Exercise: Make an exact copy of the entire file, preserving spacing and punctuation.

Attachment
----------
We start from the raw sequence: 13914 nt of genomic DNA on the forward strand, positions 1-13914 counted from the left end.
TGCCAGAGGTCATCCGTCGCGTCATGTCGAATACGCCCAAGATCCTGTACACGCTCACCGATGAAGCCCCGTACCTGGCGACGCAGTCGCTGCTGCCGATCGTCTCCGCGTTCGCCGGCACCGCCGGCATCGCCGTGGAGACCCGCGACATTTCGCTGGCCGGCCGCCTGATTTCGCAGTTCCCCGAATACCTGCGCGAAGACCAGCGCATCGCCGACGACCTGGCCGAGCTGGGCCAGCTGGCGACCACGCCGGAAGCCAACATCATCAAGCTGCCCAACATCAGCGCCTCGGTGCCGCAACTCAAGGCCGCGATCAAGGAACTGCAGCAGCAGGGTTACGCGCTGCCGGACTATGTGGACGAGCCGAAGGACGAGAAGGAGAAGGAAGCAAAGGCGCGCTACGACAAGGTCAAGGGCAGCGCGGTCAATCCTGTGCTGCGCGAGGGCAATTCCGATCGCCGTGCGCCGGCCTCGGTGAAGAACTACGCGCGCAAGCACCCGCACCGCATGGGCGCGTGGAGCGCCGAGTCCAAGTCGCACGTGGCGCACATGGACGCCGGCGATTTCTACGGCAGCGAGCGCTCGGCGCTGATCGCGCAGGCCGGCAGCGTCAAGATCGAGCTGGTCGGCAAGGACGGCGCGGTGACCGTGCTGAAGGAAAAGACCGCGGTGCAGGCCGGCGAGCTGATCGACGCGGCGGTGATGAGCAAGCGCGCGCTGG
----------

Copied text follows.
We start from the raw sequence: 13914 nt of genomic DNA on the forward strand, positions 1-13914 counted from the left end.
TGCCAGAGGTCATCCGTCGCGTCATGTCGAATACGCCCAAGATCCTGTACACGCTCACCGATGAAGCCCCGTACCTGGCGACGCAGTCGCTGCTGCCGATCGTCTCCGCGTTCGCCGGCACCGCCGGCATCGCCGTGGAGACCCGCGACATTTCGCTGGCCGGCCGCCTGATTTCGCAGTTCCCCGAATACCTGCGCGAAGACCAGCGCATCGCCGACGACCTGGCCGAGCTGGGCCAGCTGGCGACCACGCCGGAAGCCAACATCATCAAGCTGCCCAACATCAGCGCCTCGGTGCCGCAACTCAAGGCCGCGATCAAGGAACTGCAGCAGCAGGGTTACGCGCTGCCGGACTATGTGGACGAGCCGAAGGACGAGAAGGAGAAGGAAGCAAAGGCGCGCTACGACAAGGTCAAGGGCAGCGCGGTCAATCCTGTGCTGCGCGAGGGCAATTCCGATCGCCGTGCGCCGGCCTCGGTGAAGAACTACGCGCGCAAGCACCCGCACCGCATGGGCGCGTGGAGCGCCGAGTCCAAGTCGCACGTGGCGCACATGGACGCCGGCGATTTCTACGGCAGCGAGCGCTCGGCGCTGATCGCGCAGGCCGGCAGCGTCAAGATCGAGCTGGTCGGCAAGGACGGCGCGGTGACCGTGCTGAAGGAAAAGACCGCGGTGCAGGCCGGCGAGCTGATCGACGCGGCGGTGATGAGCAAGCGCGCGCTGG